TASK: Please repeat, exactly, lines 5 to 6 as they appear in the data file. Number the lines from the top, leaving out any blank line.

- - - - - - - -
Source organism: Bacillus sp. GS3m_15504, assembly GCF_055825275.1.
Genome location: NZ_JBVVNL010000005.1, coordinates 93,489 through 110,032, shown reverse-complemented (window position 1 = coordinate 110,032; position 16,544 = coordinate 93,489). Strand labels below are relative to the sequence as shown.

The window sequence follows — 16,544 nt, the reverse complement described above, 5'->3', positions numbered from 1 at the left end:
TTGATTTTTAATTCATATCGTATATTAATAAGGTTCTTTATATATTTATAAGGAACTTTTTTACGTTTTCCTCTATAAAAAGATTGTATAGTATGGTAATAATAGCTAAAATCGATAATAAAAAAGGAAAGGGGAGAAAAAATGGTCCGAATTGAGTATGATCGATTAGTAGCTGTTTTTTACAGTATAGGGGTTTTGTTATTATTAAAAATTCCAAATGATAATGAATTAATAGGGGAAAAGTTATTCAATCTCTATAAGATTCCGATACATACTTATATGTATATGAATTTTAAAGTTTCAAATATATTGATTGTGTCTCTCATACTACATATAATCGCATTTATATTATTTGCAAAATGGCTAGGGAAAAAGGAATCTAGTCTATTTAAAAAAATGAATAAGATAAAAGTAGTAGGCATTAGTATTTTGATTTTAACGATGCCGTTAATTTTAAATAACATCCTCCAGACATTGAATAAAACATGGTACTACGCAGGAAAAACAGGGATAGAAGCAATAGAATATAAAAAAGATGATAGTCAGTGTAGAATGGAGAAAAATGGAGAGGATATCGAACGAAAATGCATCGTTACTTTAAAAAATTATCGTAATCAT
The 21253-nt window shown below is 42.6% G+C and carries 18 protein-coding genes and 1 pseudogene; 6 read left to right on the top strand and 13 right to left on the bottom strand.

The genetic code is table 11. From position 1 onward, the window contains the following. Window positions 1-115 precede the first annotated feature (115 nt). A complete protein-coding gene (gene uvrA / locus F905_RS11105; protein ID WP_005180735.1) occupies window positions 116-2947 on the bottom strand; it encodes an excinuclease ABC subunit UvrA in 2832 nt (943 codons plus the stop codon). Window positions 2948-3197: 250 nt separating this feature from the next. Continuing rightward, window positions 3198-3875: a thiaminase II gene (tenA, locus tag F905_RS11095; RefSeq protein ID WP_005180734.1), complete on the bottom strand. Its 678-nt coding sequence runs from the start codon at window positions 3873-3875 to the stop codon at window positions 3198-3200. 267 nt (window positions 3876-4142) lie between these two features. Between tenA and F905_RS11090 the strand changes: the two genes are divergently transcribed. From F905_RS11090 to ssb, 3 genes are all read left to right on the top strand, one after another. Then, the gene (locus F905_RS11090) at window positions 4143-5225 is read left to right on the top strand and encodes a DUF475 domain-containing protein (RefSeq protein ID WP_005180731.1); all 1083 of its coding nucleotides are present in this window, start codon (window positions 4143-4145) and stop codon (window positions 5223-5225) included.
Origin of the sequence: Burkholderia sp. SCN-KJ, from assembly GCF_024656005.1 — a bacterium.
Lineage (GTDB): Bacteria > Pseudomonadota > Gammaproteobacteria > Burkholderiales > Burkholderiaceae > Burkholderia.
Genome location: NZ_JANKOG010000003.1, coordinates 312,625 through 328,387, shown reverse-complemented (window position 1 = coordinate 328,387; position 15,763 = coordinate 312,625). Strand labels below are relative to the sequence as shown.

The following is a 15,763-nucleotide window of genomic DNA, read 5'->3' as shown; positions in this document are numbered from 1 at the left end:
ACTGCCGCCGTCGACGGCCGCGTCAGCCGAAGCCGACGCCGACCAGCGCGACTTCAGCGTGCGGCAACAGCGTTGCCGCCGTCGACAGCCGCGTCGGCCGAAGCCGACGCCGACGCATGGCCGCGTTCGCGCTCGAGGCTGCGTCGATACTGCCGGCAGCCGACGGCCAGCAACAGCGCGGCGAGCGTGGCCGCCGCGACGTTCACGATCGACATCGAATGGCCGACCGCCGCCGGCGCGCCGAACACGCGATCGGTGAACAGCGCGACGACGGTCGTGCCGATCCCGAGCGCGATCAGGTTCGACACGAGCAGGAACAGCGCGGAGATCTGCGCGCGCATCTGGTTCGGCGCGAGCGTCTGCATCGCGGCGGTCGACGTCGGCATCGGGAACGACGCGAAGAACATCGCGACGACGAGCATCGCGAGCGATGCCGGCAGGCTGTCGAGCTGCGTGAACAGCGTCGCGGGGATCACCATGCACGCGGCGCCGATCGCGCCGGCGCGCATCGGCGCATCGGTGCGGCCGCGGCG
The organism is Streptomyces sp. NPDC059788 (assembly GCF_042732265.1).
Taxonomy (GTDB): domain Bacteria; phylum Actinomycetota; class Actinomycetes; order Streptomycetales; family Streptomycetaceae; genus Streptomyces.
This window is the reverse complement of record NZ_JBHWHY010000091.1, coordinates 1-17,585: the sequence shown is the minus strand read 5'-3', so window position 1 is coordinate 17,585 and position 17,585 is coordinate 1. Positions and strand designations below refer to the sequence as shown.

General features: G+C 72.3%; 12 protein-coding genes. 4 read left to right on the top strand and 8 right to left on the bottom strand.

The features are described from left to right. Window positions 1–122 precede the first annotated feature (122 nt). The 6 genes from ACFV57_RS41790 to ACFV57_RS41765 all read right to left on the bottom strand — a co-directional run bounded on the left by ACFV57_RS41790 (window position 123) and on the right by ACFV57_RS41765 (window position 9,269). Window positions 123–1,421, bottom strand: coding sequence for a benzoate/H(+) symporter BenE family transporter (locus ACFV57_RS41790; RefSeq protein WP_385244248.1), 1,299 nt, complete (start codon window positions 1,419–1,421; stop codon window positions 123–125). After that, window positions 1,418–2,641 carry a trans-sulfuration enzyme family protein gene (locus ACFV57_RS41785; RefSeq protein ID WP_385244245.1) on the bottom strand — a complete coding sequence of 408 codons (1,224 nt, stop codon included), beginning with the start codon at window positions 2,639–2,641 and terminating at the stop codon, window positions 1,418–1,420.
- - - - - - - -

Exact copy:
The 21253-nt window shown below is 42.6% G+C and carries 18 protein-coding genes and 1 pseudogene; 6 read left to right on the top strand and 13 right to left on the bottom strand.

The genetic code is table 11. From position 1 onward, the window contains the following. Window positions 1-115 precede the first annotated feature (115 nt). A complete protein-coding gene (gene uvrA / locus F905_RS11105; protein ID WP_005180735.1) occupies window positions 116-2947 on the bottom strand; it encodes an excinuclease ABC subunit UvrA in 2832 nt (943 codons plus the stop codon). Window positions 2948-3197: 250 nt separating this feature from the next. Continuing rightward, window positions 3198-3875: a thiaminase II gene (tenA, locus tag F905_RS11095; RefSeq protein ID WP_005180734.1), complete on the bottom strand. Its 678-nt coding sequence runs from the start codon at window positions 3873-3875 to the stop codon at window positions 3198-3200. 267 nt (window positions 3876-4142) lie between these two features. Between tenA and F905_RS11090 the strand changes: the two genes are divergently transcribed. From F905_RS11090 to ssb, 3 genes are all read left to right on the top strand, one after another. Then, the gene (locus F905_RS11090) at window positions 4143-5225 is read left to right on the top strand and encodes a DUF475 domain-containing protein (RefSeq protein ID WP_005180731.1); all 1083 of its coding nucleotides are present in this window, start codon (window positions 4143-4145) and stop codon (window positions 5223-5225) included.